In 1854 Virginia, Hunter Calhoun wonders why his dreams lay shattered. Only whiskey keeps him from remembering what a failure he is. The former planter turned horse trainer cannot stop his business from sliding towards bankruptcy. When he switched businesses, his wife failed to adjust to a new role and ultimately died. He raises two young children, but his son Blue still suffers from traumas that keep him from speaking. In a last ditch effort to save Albion Plantation, he imported an Irish thoroughbred, Sir Finnegan. However, Hunter believes Finn is evil as he crippled a worker and killed a mare. Ready to kill the steed, a relative talks him into taking the horse to Flyte Island, home of renowned horsemaster Henry Flyte.
When he arrives he learns the famous Flyte, former trainer to Lord Derby, was murdered about a year ago. His daughter Eliza lives by herself on the remote island. A distraught Henry wants to kill Finn, but Eliza persuades him into giving her a chance to tame the stallion. As she works with Finn, she finds herself falling in love with his owner. When they are forced to flee the island, she quickly falls in love with his two children. Even if Hunter loves her, she realizes they can never be a permanent pair.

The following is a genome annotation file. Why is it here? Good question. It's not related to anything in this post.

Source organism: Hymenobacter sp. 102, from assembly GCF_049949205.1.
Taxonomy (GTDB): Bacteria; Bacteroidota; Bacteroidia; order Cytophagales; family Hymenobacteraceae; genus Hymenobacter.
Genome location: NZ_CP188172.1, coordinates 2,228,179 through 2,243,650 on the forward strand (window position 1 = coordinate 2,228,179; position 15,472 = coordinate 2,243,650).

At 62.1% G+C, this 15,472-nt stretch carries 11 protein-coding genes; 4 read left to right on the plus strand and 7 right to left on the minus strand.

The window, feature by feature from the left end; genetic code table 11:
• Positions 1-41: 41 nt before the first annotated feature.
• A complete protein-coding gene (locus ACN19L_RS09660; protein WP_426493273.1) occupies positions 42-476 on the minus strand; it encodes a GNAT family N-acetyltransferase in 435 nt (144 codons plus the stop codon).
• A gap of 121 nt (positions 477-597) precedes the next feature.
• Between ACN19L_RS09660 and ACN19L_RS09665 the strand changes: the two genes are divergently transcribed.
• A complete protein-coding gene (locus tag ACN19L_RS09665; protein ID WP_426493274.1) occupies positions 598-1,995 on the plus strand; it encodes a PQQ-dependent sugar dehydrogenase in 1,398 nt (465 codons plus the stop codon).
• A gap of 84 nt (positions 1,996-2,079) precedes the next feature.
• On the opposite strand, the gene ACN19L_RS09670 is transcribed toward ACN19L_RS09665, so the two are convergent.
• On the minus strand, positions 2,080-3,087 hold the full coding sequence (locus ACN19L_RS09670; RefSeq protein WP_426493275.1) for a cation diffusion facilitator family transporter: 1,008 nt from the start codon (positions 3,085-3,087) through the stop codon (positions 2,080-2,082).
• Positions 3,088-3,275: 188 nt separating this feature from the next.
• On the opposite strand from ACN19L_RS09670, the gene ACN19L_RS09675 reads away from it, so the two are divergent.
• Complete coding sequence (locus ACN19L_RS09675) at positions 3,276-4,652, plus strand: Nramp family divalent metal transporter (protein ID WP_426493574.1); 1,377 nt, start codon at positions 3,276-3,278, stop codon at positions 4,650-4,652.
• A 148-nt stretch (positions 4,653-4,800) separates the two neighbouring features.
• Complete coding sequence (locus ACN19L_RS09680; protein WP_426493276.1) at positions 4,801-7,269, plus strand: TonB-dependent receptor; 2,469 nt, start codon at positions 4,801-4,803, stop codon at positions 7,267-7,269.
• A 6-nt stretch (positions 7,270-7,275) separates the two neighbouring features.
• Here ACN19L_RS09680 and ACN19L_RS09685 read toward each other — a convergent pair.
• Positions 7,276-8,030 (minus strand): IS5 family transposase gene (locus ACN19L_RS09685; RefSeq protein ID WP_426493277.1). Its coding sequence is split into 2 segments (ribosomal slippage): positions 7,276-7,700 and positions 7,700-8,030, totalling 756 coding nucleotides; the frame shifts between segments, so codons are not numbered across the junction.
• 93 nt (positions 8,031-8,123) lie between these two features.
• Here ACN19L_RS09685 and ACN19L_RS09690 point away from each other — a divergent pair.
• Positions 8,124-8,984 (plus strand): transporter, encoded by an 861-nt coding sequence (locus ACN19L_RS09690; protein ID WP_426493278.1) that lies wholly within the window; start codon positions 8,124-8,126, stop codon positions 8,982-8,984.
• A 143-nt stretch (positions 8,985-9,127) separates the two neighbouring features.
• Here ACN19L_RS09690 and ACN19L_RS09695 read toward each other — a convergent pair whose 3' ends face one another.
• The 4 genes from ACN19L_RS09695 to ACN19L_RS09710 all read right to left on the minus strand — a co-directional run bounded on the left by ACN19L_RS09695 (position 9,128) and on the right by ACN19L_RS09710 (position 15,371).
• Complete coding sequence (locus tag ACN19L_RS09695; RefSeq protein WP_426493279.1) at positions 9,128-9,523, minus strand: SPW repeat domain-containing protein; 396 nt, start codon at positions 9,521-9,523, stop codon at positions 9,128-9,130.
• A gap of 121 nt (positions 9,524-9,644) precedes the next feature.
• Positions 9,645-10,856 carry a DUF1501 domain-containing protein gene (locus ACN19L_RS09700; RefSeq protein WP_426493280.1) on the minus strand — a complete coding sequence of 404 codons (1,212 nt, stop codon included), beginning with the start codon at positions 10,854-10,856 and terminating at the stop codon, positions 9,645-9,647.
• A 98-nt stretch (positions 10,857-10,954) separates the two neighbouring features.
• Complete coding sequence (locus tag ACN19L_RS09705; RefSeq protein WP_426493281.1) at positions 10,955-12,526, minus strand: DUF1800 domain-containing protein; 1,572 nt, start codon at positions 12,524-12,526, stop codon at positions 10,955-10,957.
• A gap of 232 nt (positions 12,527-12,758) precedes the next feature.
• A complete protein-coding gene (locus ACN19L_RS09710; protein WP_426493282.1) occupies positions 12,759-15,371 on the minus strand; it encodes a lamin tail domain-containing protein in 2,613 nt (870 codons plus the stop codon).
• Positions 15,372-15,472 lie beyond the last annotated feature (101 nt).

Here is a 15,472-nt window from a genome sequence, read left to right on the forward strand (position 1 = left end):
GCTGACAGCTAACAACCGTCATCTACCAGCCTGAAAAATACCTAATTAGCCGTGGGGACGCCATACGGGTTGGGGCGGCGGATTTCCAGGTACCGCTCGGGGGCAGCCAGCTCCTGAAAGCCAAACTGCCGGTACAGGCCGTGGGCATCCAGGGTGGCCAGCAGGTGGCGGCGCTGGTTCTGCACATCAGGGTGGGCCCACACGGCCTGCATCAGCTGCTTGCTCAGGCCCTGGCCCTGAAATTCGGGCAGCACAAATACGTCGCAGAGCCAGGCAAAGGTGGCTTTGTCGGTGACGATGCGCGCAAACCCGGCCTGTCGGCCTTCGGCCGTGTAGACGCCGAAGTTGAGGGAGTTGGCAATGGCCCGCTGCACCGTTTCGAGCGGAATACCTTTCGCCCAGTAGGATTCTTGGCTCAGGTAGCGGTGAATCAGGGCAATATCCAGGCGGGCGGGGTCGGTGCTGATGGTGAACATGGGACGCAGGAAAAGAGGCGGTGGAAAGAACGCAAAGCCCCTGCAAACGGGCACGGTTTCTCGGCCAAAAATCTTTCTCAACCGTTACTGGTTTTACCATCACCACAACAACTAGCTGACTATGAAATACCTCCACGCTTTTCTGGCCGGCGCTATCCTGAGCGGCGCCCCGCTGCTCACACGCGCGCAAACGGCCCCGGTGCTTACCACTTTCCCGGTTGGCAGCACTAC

THE HORSEMAN'S DAUGHTER is an interesting antebellum romance that will provide much pleasure to sub-genre readers. Though the story line contains one unnecessary subplot, the novel smoothly flows into a cohesive tale as expected from Susan Wiggs. The characters are an intriguing cast who makes the decade before the Civil War feels genuine. Ms. Wiggs has written another winning Americana romance that will leave fans clamoring for Blue's tale next.